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Kilmer talks politics, economy at PUD forum

Shelton-Mason County Journal of Shelton, Washington

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Super PACs spending, and the influences of "dark money" on American political campaigns, have expanded, U.S. Rep. Derek Kilmer (D-6th District) told a Shelton audience last week.

The congressman got his biggest applause from about 30 people at the town hall meeting Feb. 17 at the Mason County PUD 3 building when he said is sponsoring a bill to reverse the U.S. Supreme Court's 2000 Citizens United ruling that tossed out the corporate and union ban on making independent expenditures and financing electioneering communications.

"You have no idea who is paying for super PACs... even if they are Americans," he said.

Kilmer, a congressman for three years, said he is tired of partisan bickering in the nation's capitol.

"Too often Congress is playing silly political games," he said. "I vote on things that seem to me to make a statement rather than make a law."

But the Port Angeles native also talked about crossing the aisle during his weekly participation with the Bipartisan Working Group, about 30 House Democrats and 30 Republicans who meet to discuss issues.

Kilmer also talked about the economy and education.

The country has experienced 71 consecutive months of job growth, yet "the middle class is getting squeezed... Wages have been pretty flat," he said.

Congress "thankfully" dropped the No Child Left Behind program, Kilmer said. That means "less micromanagement by the federal government... a bipartisan move away from that," he said.

Kilmer said the average student loan balance is about $29,000. He has introduced a bill to revitalize the Pell Grant program to help students.

Kilmer will also host his 11th telephone town hall at 6 p.m. March 2. Participants will have the opportunity to ask him a question or leave a message with their comments.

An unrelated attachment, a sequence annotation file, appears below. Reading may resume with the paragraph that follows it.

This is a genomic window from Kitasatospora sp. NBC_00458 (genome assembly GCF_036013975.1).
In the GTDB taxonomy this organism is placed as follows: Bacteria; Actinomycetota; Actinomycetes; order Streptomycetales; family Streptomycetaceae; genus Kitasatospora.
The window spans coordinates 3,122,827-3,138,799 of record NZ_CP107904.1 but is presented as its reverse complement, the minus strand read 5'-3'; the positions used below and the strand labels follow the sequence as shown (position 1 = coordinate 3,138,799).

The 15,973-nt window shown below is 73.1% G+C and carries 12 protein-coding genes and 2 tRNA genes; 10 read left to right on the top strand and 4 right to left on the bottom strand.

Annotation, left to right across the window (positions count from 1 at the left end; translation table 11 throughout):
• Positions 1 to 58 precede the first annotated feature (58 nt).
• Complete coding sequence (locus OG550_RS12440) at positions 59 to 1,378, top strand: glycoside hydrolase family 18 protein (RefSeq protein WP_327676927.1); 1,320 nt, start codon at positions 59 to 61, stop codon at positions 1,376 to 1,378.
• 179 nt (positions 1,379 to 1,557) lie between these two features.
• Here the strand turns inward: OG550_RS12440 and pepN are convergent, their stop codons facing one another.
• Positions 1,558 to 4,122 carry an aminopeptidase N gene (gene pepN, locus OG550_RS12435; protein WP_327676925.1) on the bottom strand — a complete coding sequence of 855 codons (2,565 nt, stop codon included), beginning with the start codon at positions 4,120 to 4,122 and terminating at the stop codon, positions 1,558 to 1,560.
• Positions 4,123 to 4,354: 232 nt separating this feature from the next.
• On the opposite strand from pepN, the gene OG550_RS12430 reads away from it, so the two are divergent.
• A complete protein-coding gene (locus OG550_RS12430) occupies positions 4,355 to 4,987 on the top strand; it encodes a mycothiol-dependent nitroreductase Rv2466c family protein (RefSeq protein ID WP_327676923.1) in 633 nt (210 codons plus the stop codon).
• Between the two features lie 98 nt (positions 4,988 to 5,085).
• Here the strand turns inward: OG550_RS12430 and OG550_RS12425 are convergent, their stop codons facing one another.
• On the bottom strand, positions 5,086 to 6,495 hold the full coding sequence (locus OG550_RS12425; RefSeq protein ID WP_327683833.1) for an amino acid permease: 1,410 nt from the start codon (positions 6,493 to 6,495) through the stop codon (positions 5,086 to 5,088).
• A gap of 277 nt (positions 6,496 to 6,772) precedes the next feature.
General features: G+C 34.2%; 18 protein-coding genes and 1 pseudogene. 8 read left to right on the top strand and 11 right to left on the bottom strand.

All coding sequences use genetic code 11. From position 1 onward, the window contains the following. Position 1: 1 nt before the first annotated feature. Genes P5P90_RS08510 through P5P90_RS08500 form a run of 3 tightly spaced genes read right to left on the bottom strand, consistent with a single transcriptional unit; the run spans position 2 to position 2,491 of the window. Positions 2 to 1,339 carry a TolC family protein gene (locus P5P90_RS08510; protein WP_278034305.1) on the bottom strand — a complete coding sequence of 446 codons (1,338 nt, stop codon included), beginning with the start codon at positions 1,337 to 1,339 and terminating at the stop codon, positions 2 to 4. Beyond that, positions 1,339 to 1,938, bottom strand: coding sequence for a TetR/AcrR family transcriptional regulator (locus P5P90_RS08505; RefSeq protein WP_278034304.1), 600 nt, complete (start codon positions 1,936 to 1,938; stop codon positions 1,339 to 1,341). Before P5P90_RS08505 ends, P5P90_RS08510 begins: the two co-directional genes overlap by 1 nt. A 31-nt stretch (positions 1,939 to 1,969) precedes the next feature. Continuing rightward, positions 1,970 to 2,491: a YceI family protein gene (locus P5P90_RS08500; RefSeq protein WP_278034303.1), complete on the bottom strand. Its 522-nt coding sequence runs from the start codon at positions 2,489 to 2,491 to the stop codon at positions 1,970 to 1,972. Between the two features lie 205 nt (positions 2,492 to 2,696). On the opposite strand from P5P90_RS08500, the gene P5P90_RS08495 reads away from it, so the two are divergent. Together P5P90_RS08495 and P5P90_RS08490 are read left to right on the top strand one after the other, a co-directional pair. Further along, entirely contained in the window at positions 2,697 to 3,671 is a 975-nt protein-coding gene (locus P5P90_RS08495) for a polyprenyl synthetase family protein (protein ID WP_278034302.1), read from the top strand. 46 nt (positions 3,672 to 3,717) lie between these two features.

Residents of the 6th District who want to join the call can sign up at kilmer.house.gov/contact/townhall, or send an email to kilmer.teletownhall@mail.house.gov with your name and phone number by 3 p.m. March 1.

Residents who sign up for the deadline will receive a phone call at 6 p.m. March 2 inviting them to the town hall.

Kilmer also invited high school students from the district to participate in the 2016 Congressional Art Competition.

The winning artist will have their artwork displayed in the U.S. capitol for one year and be awarded a trip for two to Washington, D.C.

Each framed artwork must be no larger than 28 inches high, 28 inches wide and 4 inches deep. The accepted mediums are paintings, including oil, acrylics, watercolors; drawings, including colored pencil, pencil, ink, marker, pastels, charcoal; two-dimensional collages; prints, including lithographs, silkscreen and block prints; computer-generated art; photographs; and mixed media, the use of more than two mediums such as pencil, ink, watercolors, etc.

All entries must be original in concept, design and execution, and must not violate any U.S. copyright laws.

For consideration, entries must be received by 5 p.m. April 18 at either one of Kilmer's district offices: 950 Pacific Ave., suite 1230, Tacoma, or 345

6th St., suite 500, Bremerton. The offices are open between 9 a.m. and 5 p.m. weekdays.

For more information and to download the required forms, go to kilmer.house.gov/services/art-competition.



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Original Publication Date: February 25, 2016



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